For now, the University of Phoenix is barred from enrolling active-duty military personnel under the Department of Defense’s Tuition Assistance Program. The money associated with that program — some $20.5 million — represents a small fraction of the university’s estimated $2.5 billion in annual revenue, but the loss of the program’s funds could have an outsize impact on its bottom line.
The department announced that decision on Thursday in a letter to the nation’s largest for-profit university, citing investigations by the Federal Trade Commission and the California attorney general into Phoenix’s practices for recruiting servicemembers.
The university was also put on probation, but it is allowed to continue to enroll previously accepted active-duty servicemembers using their Tuition Assistance money. In 2014, Phoenix enrolled about 9,400 active-duty members of the military, and received more than $20.5 million in revenue from the Tuition Assistance Program, according to figures compiled by BMO Capital Markets, a financial-services company.
But if the probation turns into a longer-term punishment, the university could find itself in danger of violating the federal "90/10 rule," which prohibits for-profit colleges that receive federal financial aid from getting more than 90 percent of their revenue from federal sources, including Pell Grants and federally backed student loans.
The University of Phoenix now gets about 81 percent of its revenue from federal sources, and servicemembers are helping to keep it comfortably on the right side of the line. That’s because revenue brought in through the Tuition Assistance Program doesn’t count against the 90-percent cap, so it’s a valuable counterweight in the 90/10 calculation for proprietary institutions, many of which have focused heavily on recruiting military personnel.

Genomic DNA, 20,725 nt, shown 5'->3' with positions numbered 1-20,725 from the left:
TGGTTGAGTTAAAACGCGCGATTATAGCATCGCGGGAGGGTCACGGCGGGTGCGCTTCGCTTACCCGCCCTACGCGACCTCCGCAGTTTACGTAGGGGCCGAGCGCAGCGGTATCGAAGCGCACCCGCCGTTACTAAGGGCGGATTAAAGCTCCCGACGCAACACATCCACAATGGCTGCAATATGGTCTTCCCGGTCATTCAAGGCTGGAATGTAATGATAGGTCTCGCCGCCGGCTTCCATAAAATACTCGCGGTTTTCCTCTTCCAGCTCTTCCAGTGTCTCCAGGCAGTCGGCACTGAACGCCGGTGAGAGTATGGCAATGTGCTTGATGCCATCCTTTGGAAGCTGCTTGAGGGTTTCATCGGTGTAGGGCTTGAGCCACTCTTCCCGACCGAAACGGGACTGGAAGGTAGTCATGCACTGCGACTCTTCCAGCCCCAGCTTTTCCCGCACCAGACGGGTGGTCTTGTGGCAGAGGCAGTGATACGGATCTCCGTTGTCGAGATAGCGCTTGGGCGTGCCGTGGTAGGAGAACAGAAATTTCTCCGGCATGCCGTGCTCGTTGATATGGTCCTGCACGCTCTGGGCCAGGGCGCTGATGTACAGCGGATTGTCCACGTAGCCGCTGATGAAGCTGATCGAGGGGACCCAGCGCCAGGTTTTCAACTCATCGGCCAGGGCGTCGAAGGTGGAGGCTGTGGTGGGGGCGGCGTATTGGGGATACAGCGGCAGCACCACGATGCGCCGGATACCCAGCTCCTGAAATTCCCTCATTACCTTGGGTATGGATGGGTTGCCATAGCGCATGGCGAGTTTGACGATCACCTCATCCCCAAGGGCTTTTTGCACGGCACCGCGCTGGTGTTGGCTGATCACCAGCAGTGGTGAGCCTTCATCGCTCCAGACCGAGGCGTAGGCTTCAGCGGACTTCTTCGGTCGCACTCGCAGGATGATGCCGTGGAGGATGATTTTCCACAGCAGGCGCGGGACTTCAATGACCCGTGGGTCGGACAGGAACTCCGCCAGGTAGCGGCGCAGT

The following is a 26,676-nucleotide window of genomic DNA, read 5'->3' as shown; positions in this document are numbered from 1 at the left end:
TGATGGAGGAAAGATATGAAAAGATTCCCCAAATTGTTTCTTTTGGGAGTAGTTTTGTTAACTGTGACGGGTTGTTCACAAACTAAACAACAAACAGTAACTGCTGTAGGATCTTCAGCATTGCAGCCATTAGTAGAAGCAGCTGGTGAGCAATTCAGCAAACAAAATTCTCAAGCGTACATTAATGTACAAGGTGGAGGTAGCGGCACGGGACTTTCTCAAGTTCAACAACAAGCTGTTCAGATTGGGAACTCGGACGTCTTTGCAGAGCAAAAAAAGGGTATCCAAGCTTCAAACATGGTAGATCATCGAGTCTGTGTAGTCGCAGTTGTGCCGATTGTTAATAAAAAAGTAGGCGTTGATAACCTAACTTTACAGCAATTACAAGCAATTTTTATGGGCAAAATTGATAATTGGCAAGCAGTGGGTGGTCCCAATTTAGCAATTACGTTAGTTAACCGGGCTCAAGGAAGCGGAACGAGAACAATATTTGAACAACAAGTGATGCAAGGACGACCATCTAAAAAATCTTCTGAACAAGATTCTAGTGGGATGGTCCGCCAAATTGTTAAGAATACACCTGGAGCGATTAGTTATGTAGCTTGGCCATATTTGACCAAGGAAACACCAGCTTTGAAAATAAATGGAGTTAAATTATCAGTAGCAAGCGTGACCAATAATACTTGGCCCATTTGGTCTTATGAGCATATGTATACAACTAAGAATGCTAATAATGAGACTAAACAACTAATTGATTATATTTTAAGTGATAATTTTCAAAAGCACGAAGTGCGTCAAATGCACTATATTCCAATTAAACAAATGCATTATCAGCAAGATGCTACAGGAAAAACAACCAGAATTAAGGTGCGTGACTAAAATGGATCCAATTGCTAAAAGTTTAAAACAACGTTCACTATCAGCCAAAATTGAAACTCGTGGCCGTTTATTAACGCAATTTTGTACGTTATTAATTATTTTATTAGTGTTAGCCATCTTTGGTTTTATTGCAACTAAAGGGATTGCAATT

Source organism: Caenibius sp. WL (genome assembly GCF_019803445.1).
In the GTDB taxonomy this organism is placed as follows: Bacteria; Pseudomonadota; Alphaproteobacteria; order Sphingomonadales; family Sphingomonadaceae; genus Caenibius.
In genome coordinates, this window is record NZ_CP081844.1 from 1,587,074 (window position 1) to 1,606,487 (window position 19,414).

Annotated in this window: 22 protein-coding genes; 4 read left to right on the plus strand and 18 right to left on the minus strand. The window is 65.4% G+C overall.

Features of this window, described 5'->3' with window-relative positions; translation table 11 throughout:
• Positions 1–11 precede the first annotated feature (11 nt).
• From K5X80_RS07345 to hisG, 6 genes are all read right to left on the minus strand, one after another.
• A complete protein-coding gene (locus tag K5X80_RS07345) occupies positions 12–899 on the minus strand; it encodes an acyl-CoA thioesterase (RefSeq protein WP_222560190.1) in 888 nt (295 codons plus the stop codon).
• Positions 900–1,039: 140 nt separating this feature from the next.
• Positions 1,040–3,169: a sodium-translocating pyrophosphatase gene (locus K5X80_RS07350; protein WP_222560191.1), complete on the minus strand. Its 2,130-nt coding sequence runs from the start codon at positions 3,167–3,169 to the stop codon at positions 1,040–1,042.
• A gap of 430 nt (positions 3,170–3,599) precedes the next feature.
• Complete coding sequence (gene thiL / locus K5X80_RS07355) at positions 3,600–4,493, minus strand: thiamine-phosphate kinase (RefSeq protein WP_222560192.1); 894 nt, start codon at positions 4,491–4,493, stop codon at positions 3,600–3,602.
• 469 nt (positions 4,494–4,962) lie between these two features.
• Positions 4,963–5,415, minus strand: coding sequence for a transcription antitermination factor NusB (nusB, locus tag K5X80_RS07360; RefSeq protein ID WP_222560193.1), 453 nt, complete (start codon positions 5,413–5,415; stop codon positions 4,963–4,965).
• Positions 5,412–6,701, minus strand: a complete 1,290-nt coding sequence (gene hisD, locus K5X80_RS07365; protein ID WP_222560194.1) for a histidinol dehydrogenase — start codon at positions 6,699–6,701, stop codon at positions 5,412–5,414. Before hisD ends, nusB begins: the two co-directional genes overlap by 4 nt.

Put another way, for every $90 of Title IV student-aid money Phoenix takes in, the university needs to draw $10 from other sources. So the $20.5 million it receives through the Tuition Assistance Program allows Phoenix to collect more than $180 million in other federal dollars.
The problem for Phoenix could get much bigger, too, if the Department of Veterans Affairs, which administers money under the Post-9/11 GI Bill, decides to follow the Defense Department’s actions. Education benefits under the GI Bill also don’t count toward the 90-percent cap.
A spokesman for the Veterans Affairs Department said in an email to The Chronicle that the Defense Department’s actions would not have any immediate effect on veterans who attend the University of Phoenix. But the VA is working with the Pentagon and the states "to further evaluate any potential impact" on the university’s eligibility to receive the GI Bill money, the spokesman said.
Sen. Richard J. Durbin, an Illinois Democrat who has been an outspoken critic of for-profit colleges, is now calling on the Veterans Affairs Department and the Department of Education to look further into Phoenix’s practices and to "take appropriate action to protect students and federal tax dollars," according to a statement released by his office.
Senator Durbin has also proposed legislation that would change the incentives for for-profit institutions by counting Tuition Assistance Program money as part of the 90-percent cap on revenue they may receive from federal sources.
Goldie Blumenstyk contributed to this report.
Eric Kelderman writes about money and accountability in higher education, including such areas as state policy, accreditation, and legal affairs. You can find him on Twitter @etkeld, or email him at email@example.com.